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Maharaja of Jeypore Vs. Vikrama Deo Garu - Court Judgment

LegalCrystal Citation
SubjectFamily
CourtMumbai
Decided On
Judge
Reported in(1919)21BOMLR930
AppellantMaharaja of Jeypore
RespondentVikrama Deo Garu
Excerpt:
.....of the family beyond the first generation from the last holder can claim maintenance as of right.;when therefore the son of a brother of the last holder claimed maintenance, and the defendant (under an erroneous view that by the general law he was entitled to maintenance) alleged a custom excluding his claim :-;that the burden of proof was on the plaintiff to prove a custom entitling him, and not on the defendants to prove one disentitling him. - .....that, according to the general hindu law, he, as the son of a brother of the late maharajah, was entitled to maintenance out of the estate. the defendants in their statements, proceeded more or less upon the same basis, but alleged a special custom which deprived the plaintiff of that which was treated as being his primd facie right.4. upon that, issues were framed, the important issues being the third and fourth. the third issue was :-whether, if the plaintiff reverted to his natural family, by reason of his adoption into another family being invalid, the first defendant is bound to maintain him according to hindu law out of the income of the jeypore zemindari. the fourth issue was:- ' whether, according to the custom among uriya zemindars or the custom of the family, the first.....
Judgment:

Viscount Cave, J.

1. This is an appeal from a decree of the High Court of Madras, which affirmed, with a variation, the decree of the Agent to the Governor at Vizagapatam. dated the 22nd December, 1909.

2. The suit was brought by the plaintiff, who is the cousin of ' the first defendant the Maharajah of Jeypore, for maintenance out of the impartible estate held by the defendant. In consequence of previous decisions of the Courts, the case took a course which makes it impossible finally to determine the matter today.

3. The plaintiff in the notion rested his case upon the contention that, according to the general Hindu law, he, as the son of a brother of the late Maharajah, Was entitled to maintenance out of the estate. The defendants in their statements, proceeded more or less upon the same basis, but alleged a special custom which deprived the plaintiff of that which was treated as being his primd facie right.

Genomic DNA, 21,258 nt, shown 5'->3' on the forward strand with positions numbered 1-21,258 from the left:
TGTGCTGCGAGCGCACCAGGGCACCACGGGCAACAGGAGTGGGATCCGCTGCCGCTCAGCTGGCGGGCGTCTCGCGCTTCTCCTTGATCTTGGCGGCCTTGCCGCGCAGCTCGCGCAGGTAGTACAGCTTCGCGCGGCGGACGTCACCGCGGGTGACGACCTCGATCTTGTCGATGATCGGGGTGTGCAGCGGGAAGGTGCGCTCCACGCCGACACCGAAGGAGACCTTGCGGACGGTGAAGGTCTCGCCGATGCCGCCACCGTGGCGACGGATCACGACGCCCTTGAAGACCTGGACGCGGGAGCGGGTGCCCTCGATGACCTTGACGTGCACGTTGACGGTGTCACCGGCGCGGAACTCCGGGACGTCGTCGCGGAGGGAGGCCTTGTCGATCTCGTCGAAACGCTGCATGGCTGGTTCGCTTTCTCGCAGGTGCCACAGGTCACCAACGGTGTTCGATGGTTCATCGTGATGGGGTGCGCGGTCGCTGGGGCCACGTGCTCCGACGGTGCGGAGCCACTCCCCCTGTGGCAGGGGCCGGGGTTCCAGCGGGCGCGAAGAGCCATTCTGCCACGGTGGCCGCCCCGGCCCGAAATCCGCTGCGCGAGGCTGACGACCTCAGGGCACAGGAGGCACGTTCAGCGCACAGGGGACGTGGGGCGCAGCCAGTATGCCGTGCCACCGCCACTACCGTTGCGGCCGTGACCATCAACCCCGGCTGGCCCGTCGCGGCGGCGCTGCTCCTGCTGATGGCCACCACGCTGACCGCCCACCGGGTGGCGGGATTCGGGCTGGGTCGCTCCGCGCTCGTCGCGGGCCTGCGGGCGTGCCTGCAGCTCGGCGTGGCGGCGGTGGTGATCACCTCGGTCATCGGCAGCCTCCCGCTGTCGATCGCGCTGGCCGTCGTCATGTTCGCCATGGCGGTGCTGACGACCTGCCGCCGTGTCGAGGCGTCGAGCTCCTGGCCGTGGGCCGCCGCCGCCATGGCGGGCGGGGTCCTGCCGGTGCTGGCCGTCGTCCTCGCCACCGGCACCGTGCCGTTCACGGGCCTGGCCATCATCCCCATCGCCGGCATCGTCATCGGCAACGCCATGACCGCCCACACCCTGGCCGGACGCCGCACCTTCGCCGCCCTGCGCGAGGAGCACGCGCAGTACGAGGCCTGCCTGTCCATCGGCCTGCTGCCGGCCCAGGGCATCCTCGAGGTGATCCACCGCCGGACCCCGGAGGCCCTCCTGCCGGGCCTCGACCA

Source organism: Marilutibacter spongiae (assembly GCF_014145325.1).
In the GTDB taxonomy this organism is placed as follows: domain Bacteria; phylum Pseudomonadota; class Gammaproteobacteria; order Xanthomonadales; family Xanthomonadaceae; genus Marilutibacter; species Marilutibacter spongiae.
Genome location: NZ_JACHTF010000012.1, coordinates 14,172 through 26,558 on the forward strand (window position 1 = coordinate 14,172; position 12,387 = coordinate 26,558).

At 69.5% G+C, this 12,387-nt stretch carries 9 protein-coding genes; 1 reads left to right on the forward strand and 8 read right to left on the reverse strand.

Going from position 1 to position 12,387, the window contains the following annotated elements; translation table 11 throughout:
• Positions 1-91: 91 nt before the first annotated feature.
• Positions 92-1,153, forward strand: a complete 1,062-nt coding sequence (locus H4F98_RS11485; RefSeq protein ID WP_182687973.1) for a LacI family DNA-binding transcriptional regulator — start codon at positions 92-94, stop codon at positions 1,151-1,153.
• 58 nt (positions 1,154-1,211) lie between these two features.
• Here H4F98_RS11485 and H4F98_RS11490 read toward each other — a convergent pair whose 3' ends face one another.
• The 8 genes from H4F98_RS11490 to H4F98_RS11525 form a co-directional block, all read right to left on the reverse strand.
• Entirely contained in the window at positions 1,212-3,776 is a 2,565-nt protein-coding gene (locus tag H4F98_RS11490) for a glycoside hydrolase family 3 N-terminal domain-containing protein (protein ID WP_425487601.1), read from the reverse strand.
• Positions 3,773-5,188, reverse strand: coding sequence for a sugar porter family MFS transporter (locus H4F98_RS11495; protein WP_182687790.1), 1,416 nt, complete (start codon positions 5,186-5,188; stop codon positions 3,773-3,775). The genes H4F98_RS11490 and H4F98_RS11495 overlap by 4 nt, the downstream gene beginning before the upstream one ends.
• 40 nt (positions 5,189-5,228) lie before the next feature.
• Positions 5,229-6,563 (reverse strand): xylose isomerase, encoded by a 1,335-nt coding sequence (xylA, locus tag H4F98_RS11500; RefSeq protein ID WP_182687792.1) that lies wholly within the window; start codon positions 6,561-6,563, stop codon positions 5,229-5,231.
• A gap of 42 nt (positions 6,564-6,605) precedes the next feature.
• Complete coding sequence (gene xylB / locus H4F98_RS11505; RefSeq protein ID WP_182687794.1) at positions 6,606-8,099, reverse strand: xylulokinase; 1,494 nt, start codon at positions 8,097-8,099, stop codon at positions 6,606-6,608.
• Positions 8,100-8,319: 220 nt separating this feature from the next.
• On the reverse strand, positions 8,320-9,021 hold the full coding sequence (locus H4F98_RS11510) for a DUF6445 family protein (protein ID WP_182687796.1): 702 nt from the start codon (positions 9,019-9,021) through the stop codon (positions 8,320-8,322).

4. Upon that, issues were framed, the important issues being the third and fourth. The third issue was :-Whether, if the plaintiff reverted to his natural family, by reason of his adoption into another family being invalid, the first defendant is bound to maintain him according to Hindu law out of the income of the Jeypore Zemindari. The fourth issue was:- ' Whether, according to the custom among Uriya Zemindars or the custom of the family, the first defendant is not liable to maintain the plaintiff out of the income of the Jeypore Zemindari. '

5. Both Courts acting, as they considered, upon the existing authorities, answered the first issue in the affirmative and, upon the evidence, answered the second issue in the negative; and, accordingly, maintenance was decreed to the plaintiff.

6. Since those decisions were given this Board, in the case of Rama Rao v. Raja, of Pittapur has decided that, apart from custom and from certain near relationships to the holder the junior members of the family of a zemindar entitled to an impartible zemindari have no right to maintenance out of it, and that there is no invariable custom by which any member of the family beyond the first generation from the last holder can claim maintenance as of right.

7. In view of that decision, it is plain that the issue which should have been tried was not that which in fact was tried but ' Whether according to the custom among Uriya Zemindars, or the custom of the family, the plaintiff is entitled to maintenance out of the income of the Zemindari ' ; in other words, the burden should have been put upon the plaintiff to prove the custom entitling him to maintenance, and not upon the defendants to prove a custom negativing the ordinary law.

8. That being so, it appears to their Lordships that, in order to do justice, the case must be sent back, in order that the issue which their Lordships have defined should be tried, and accordingly the case should be remitted to the High Court in order that they may direct that issue to be tried, and may dispose of the case in accordance with the finding.

9. Their Lordships have considered whether the question of amount should also be remitted; but, upon the whole, they have come to the conclusion that if as the result of the issue now directed, the plaintiff is found entitled to maintenance, the amount fixed by the High Court should not be disturbed.

10. Their Lordships will, accordingly, humbly advise His Majesty to remit the matter for the purpose mentioned.

11. The costs incurred in the Courts below will follow the ultimate event of the proceedings. There will be no costs of this appeal.

12. As regards the cross-appeal which was withdrawn on an undertaking to pay the costs, that undertaking will of course remain unaffected by the present order as to costs.


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